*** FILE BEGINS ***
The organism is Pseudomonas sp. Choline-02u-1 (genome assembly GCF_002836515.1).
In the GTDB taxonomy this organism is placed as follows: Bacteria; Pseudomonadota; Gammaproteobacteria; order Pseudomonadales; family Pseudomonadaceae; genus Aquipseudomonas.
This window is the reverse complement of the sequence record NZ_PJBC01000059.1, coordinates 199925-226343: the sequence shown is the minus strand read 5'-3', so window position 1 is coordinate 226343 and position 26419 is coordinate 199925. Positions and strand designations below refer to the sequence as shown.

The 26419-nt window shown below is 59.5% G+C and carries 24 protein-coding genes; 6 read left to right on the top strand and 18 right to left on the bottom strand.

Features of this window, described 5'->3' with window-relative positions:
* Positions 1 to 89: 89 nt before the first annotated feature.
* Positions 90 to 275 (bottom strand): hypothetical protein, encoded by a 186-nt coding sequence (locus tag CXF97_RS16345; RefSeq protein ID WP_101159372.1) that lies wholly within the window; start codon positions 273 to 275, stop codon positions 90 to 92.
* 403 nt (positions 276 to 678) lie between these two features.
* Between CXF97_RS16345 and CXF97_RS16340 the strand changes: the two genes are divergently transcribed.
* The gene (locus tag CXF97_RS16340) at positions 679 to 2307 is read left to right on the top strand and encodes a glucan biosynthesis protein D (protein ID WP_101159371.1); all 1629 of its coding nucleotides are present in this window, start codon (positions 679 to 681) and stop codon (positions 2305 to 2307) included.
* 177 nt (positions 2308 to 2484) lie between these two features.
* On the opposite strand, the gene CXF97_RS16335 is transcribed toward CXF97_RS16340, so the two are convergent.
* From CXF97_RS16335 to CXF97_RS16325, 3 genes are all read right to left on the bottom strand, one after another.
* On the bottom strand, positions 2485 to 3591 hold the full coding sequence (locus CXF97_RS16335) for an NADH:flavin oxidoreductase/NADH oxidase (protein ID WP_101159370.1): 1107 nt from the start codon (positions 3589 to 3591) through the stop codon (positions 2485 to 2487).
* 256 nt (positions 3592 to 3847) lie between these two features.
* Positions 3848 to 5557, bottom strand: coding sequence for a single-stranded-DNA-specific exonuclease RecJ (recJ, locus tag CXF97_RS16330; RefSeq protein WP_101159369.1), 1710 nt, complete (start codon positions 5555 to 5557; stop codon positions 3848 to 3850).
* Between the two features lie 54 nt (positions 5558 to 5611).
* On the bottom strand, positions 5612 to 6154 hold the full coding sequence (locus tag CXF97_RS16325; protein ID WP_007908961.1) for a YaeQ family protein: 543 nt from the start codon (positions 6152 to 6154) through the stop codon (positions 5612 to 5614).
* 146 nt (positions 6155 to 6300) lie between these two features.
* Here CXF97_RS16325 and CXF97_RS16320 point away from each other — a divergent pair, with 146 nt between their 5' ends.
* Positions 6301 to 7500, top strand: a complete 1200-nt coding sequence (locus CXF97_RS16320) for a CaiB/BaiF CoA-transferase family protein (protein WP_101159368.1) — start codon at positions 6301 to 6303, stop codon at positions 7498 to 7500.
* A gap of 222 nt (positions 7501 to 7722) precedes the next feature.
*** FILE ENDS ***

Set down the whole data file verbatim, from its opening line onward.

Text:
The organism is Pseudomonas sp. Choline-02u-1 (genome assembly GCF_002836515.1).
In the GTDB taxonomy this organism is placed as follows: Bacteria; Pseudomonadota; Gammaproteobacteria; order Pseudomonadales; family Pseudomonadaceae; genus Aquipseudomonas.
This window is the reverse complement of the sequence record NZ_PJBC01000059.1, coordinates 199925-226343: the sequence shown is the minus strand read 5'-3', so window position 1 is coordinate 226343 and position 26419 is coordinate 199925. Positions and strand designations below refer to the sequence as shown.

The 26419-nt window shown below is 59.5% G+C and carries 24 protein-coding genes; 6 read left to right on the top strand and 18 right to left on the bottom strand.

Features of this window, described 5'->3' with window-relative positions:
* Positions 1 to 89: 89 nt before the first annotated feature.
* Positions 90 to 275 (bottom strand): hypothetical protein, encoded by a 186-nt coding sequence (locus tag CXF97_RS16345; RefSeq protein ID WP_101159372.1) that lies wholly within the window; start codon positions 273 to 275, stop codon positions 90 to 92.
* 403 nt (positions 276 to 678) lie between these two features.
* Between CXF97_RS16345 and CXF97_RS16340 the strand changes: the two genes are divergently transcribed.
* The gene (locus tag CXF97_RS16340) at positions 679 to 2307 is read left to right on the top strand and encodes a glucan biosynthesis protein D (protein ID WP_101159371.1); all 1629 of its coding nucleotides are present in this window, start codon (positions 679 to 681) and stop codon (positions 2305 to 2307) included.
* 177 nt (positions 2308 to 2484) lie between these two features.
* On the opposite strand, the gene CXF97_RS16335 is transcribed toward CXF97_RS16340, so the two are convergent.
* From CXF97_RS16335 to CXF97_RS16325, 3 genes are all read right to left on the bottom strand, one after another.
* On the bottom strand, positions 2485 to 3591 hold the full coding sequence (locus CXF97_RS16335) for an NADH:flavin oxidoreductase/NADH oxidase (protein ID WP_101159370.1): 1107 nt from the start codon (positions 3589 to 3591) through the stop codon (positions 2485 to 2487).
* 256 nt (positions 3592 to 3847) lie between these two features.
* Positions 3848 to 5557, bottom strand: coding sequence for a single-stranded-DNA-specific exonuclease RecJ (recJ, locus tag CXF97_RS16330; RefSeq protein WP_101159369.1), 1710 nt, complete (start codon positions 5555 to 5557; stop codon positions 3848 to 3850).
* Between the two features lie 54 nt (positions 5558 to 5611).
* On the bottom strand, positions 5612 to 6154 hold the full coding sequence (locus tag CXF97_RS16325; protein ID WP_007908961.1) for a YaeQ family protein: 543 nt from the start codon (positions 6152 to 6154) through the stop codon (positions 5612 to 5614).
* 146 nt (positions 6155 to 6300) lie between these two features.
* Here CXF97_RS16325 and CXF97_RS16320 point away from each other — a divergent pair, with 146 nt between their 5' ends.
* Positions 6301 to 7500, top strand: a complete 1200-nt coding sequence (locus CXF97_RS16320) for a CaiB/BaiF CoA-transferase family protein (protein WP_101159368.1) — start codon at positions 6301 to 6303, stop codon at positions 7498 to 7500.
* A gap of 222 nt (positions 7501 to 7722) precedes the next feature.